There’s this concept in the U.S. military called “mission command.” It comes from the Prussian principle called “Auftragstaktik,” pioneered by Helmuth von Moltke in the late 19th century and it boils down to exercising disciplined initiative. That is, giving junior commanders the ability to seize opportunities as they arise without jeopardizing the entire force or operation. The German army used it to great effect in World War I where their units were able to be more flexible and fluid than those of their opponents. It is a concept that is markedly absent from the Star Wars franchise. The Empire and the First Order operate through the use of rigid command structures, with orders coming from the top down. If those orders are not executed to the letter, subordinate officers are in grave danger of being force-choked into submission. This breeds a command culture of absolute and total dedication to orders, which dooms them to fighting an unimaginative war. This is why Imperial and First Order fleets rarely display the levels of ingenuity in war that the Rebels and Resistance do.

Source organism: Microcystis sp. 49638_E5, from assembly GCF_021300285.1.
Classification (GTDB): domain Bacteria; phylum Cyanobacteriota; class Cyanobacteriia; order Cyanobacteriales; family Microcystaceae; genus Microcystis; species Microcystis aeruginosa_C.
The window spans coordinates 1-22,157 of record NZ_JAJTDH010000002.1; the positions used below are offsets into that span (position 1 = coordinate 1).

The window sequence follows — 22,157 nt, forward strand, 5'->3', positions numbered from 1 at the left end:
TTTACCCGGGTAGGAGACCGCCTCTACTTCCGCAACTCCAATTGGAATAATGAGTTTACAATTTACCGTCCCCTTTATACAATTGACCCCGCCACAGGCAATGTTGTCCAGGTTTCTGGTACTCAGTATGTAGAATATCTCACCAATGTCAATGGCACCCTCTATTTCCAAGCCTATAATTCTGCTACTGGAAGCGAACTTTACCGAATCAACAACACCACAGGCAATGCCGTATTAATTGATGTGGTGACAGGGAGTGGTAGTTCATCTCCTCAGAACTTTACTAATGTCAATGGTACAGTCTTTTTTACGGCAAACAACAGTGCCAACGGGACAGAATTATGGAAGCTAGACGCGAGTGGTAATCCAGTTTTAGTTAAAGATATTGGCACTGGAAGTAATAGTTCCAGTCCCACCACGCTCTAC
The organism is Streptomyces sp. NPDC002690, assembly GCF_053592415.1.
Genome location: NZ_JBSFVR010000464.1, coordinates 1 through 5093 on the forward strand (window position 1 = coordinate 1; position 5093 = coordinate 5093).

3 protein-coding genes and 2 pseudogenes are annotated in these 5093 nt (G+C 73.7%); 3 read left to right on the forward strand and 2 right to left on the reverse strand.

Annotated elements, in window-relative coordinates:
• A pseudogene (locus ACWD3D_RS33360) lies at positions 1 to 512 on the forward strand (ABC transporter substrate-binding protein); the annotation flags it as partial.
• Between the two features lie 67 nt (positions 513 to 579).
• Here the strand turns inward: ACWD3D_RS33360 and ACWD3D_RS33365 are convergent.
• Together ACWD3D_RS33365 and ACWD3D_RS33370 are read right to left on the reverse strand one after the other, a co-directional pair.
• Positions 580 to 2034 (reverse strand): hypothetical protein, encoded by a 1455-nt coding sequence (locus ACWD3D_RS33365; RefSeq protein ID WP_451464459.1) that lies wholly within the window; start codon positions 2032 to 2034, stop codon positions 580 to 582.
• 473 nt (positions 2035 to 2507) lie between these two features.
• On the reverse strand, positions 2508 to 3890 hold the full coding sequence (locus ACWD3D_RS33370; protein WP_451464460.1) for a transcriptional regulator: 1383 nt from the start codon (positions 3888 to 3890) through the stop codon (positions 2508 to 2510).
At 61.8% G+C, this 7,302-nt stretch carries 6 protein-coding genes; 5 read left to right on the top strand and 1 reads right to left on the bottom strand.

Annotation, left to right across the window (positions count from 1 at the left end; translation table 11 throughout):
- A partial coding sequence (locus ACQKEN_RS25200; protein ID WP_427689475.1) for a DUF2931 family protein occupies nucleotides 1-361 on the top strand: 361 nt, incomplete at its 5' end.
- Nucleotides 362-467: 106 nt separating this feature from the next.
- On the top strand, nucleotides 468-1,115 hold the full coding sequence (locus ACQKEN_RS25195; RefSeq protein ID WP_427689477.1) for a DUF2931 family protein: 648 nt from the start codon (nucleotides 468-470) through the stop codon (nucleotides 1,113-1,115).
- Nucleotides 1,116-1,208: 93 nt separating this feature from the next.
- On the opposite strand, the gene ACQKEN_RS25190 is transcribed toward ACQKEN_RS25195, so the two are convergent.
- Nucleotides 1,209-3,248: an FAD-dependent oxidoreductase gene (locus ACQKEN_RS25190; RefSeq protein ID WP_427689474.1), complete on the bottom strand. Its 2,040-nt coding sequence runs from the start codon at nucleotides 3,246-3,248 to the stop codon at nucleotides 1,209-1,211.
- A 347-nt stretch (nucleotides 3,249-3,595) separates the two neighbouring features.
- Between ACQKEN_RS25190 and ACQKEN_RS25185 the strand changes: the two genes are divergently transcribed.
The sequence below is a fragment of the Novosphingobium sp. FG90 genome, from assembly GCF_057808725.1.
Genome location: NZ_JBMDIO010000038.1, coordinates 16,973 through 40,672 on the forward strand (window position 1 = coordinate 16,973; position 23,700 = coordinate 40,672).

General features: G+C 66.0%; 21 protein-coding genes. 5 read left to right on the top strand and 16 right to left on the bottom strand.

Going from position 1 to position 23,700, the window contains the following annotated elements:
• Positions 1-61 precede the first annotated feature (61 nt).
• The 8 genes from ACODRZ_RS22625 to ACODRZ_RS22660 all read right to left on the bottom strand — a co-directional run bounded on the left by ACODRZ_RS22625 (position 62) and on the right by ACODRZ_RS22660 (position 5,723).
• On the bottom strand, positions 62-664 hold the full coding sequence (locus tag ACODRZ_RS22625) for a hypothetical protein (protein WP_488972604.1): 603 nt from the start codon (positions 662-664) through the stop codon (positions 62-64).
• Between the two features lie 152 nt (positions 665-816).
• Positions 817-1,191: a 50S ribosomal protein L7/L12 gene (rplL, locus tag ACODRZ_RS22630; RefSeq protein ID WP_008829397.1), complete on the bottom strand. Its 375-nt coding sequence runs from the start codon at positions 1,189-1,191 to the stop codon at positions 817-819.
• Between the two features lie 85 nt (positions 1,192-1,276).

And further, there is still the battle between the Sith and the military establishment for control of their military force. The Sith are focused on destroying the Jedi while the military leaders are driven by the ultimate goal of crushing the rebellion. This plays out in Last Jedi, as Kylo Ren and General Hux battle for control of the First Order – sometimes almost openly. With no unity of command – and Kylo Ren becoming increasingly controlled by his emotions – the First Order can only plod along and miss opportunity after opportunity to destroy the Resistance.